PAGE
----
Laljit S. Sidhu
I recently finished reading Jim Zuckerman's new book, Perfect Exposure. An excellent book, but it causes me to have more questions. Before reading this, I read Peterson's Understanding Exposure and participated in his course.
The implication in Zuckerman's book is that TTL light meters are generally unreliable and for "perfect exposure" you should just get a hand held light meter. In contrast, Peterson indicates that TTL meters are "90%" accurate even in evaluative/matrix metering modes, which would imply increased accuracy in spot metering mode.
A second issue is Zuckerman's contention that one should not use exposure compensation given that no two situations are alike. This makes sense in a way; however, this also appears to conflict with advice from most other photographers in regard to the use of compensation.
Am I missing something here? Is Zuckerman only refering to "difficult" metering situations or should one use a hand held light meter in most situations?
Currently, my approach is as follows:
1) If possible, find a medium toned area in the image and use the EOS 3's built in spot meter to obtain a reading.
2) If there is no medium toned subject, determine the zone of the most important subject in the image, meter that subject using the spot meter. Use exposure compensation to bring to match the exposure to the tone of the image.
Does this make sense or do I need to adjust the way I assess situations?
Thanks in advance.
|Jeff S. Kennedy||
Zuckerman sounds like a wise man. ;-)))
I use my handheld meter for most situations. I also shoot on manual so I don't ever mess around with exposure compensation. I just set the exposure to what it should be. I suspect Zuckerman is advocating something similar to that. If you know how to expose and are comfortable with it there is no reason to set you camera on auto (the only time you need exp compensation).
For spot metering, yes if you can find a mid toned object then you're all set. If I can't I look for something white. Meter it and open up 2 stops. In the abscence of that I just find a tone and guess how far from mid tone it is and adjust accordingly. Often I use the palm of my hand. Meter it and open one stop. Works every time.
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If you have a light meter, it's good to use it because that is the most accurate way of getting a correct exposure. But camera meters can do a good job of measuring, it's just that they can be fooled in situations. And some situations they can be fooled to be way off. And using compensation isn't something you need to stay away from. It's really that after a while you get to know what you need to do when you recognize the situations. And that comes from just plainly taking pictures.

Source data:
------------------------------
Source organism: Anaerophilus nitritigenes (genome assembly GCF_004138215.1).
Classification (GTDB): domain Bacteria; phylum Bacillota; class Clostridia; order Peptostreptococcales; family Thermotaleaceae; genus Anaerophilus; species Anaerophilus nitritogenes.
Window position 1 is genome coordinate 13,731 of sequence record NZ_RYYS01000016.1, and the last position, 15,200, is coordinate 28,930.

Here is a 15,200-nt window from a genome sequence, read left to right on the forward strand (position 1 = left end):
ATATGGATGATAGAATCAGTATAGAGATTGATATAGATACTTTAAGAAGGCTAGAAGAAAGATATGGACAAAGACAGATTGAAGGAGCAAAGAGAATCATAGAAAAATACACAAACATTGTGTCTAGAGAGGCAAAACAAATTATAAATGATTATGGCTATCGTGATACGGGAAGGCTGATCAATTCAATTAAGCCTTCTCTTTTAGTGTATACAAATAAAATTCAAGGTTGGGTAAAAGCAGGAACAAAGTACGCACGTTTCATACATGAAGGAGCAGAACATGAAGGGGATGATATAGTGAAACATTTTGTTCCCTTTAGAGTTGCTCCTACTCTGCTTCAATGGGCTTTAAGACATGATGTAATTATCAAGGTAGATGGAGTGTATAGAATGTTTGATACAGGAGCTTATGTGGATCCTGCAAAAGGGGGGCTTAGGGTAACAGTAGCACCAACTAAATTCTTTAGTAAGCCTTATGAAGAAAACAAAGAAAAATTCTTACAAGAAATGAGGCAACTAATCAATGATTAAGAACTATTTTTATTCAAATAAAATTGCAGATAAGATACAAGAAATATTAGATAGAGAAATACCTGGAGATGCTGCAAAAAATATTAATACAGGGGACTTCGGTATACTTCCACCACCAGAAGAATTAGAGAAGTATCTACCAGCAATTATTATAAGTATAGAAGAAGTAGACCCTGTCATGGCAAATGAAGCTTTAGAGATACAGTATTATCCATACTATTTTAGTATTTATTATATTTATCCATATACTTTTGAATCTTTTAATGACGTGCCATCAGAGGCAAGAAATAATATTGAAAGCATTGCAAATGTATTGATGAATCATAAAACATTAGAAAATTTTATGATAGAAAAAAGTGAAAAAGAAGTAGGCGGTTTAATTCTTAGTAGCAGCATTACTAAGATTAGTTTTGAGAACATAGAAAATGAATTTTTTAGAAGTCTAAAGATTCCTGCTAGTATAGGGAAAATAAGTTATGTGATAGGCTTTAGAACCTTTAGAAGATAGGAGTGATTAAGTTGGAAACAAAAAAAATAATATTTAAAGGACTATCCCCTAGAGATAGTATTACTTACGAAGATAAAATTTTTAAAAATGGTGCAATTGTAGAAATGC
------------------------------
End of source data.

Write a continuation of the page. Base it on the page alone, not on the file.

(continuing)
Depending on compensation can lead you wrong in this example.- Clear day at the lake, no wind. Because of where the sun is, compensation rule may say to over expose some because of reflection of sun off of water. So you do it, and it comes out right.
But next time, clear day at the lake, this time it's very windy. Because of the choppy water, the sun dosen't reflect off the water. If you get a chance, notice how dark the water looks on windy days. So if you compensate like you did before, the exposure will be too high.
Another example. Say you're taking picture of stage performance. You can't go on stage and take out your light meter while they are performing. And sometimes there's stage lights, sometimes there's spotlights. So if you've done it enough times, you can use the compensation based on how the light looks, and what the camera says.
You may be getting some confusion when somebody says compensation because one person may be talking about the "compensation dial" on a camera that will adjust every reading the camera has a certain number of f-stops. As in when somebody says "if you're shooting in snow, compensate 2 f-stops" so you set the dial 2 stops over, so every shot is automatically increased 2 f-stops.
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